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United Nations negotiations on climate change have opened in Nairobi with the focus, according to the BBC, on helping poorer countries adapt. This is the 12th set of U.N. climate talks since the Rio Earth Summit of 1992. A U.N.
Nobel laureate Joseph Stiglitz urged at a CGD event that U.S. trade partners ask the WTO for authority to impose countervailing duties on exports of U.S. steel and other energy-intensive products that benefit unfairly from Washington’s refusal to join the Kyoto Protocol limiting carbon and other greenhouse gasses.
There is a precedent for such duties, Stiglitz said, because Washington previously obtained a World Trade Organization ruling in support of a U.S. ban on the import of shrimp caught in Thailand using nets that killed endangered species of turtles.
California has taken the lead on U.S. efforts to combat global warming with a landmark agreement between Republican Gov. Arnold Schwarzenegger and state Democrats on legislation that would require big cuts in carbon emissions. A law expected to pass California’s Democratic-controlled lower house today would cut carbon gas emissions to 1990 levels by 2020, a 25 percent reduction. Schwarzenegger, who faces a re-election campaign in the fall, announced yesterday that he would sign the law.
I am pleased to announce the release of the 2006 edition of the Commitment to Development Index. Each year the CDI rates and ranks 21 rich countries on how much their policies help or hurt poorer nations. The CDI assigns scores in seven policy areas (foreign aid, trade, investment, migration, environment, security, and technology), with the average being the overall score.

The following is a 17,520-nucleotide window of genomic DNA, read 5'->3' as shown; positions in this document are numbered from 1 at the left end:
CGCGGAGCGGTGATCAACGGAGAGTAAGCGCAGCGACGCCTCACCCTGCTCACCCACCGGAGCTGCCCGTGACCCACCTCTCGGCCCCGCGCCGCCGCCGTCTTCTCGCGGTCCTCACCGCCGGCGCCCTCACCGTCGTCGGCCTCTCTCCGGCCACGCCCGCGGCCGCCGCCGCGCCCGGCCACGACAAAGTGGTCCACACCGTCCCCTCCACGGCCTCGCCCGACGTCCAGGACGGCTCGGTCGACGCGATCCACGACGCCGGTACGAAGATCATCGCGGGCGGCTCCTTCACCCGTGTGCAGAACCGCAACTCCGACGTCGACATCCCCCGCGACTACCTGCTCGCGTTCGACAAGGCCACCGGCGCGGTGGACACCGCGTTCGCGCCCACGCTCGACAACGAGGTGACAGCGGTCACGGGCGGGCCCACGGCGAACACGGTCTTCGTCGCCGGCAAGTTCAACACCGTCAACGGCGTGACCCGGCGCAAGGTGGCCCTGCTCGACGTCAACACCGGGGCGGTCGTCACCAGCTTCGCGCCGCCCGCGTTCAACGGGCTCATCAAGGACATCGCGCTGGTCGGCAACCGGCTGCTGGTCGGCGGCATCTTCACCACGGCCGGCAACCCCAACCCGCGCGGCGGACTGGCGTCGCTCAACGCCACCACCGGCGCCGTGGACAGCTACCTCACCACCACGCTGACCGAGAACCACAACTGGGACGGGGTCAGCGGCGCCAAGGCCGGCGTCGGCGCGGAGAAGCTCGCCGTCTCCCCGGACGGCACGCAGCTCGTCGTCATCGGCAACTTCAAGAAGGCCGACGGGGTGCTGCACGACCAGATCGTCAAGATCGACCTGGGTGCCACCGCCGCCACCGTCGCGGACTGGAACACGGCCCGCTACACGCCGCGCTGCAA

A 19-nation poll conducted for the BBC and released on the eve of the G-8 Summit in St. Petersburg finds huge majorities worried about climate change and other negative impacts of the ways that energy is produced and used, and supportive of government actions to address these risks. In countries as different as the U.S., Russia, Kenya and Brazil, majorities express concern that current energy policies pose the triple threats of harming the Earth’s climate, destabilizing the global economy, and sparking conflict and wars.
Washington Post columnist Robert Samuelson normally makes lots of sense but I think he missed the mark on Wednesday in Global Warming’s Real Inconvenient Truth (free registration required). Samuelson starts with a quote from a column he wrote in 1997:
Global warming may or may not be the great environmental crisis of the next century, but -- regardless of whether it is or isn't -- we won't do much about it.
Al Gore’s unusual film, An Inconvenient Truth, brings together much of what you already know about global warming and a few important facts that you might not know. More importantly, it is a remarkable effort to bring science into the public debate and from there into the creation of more effective public policy.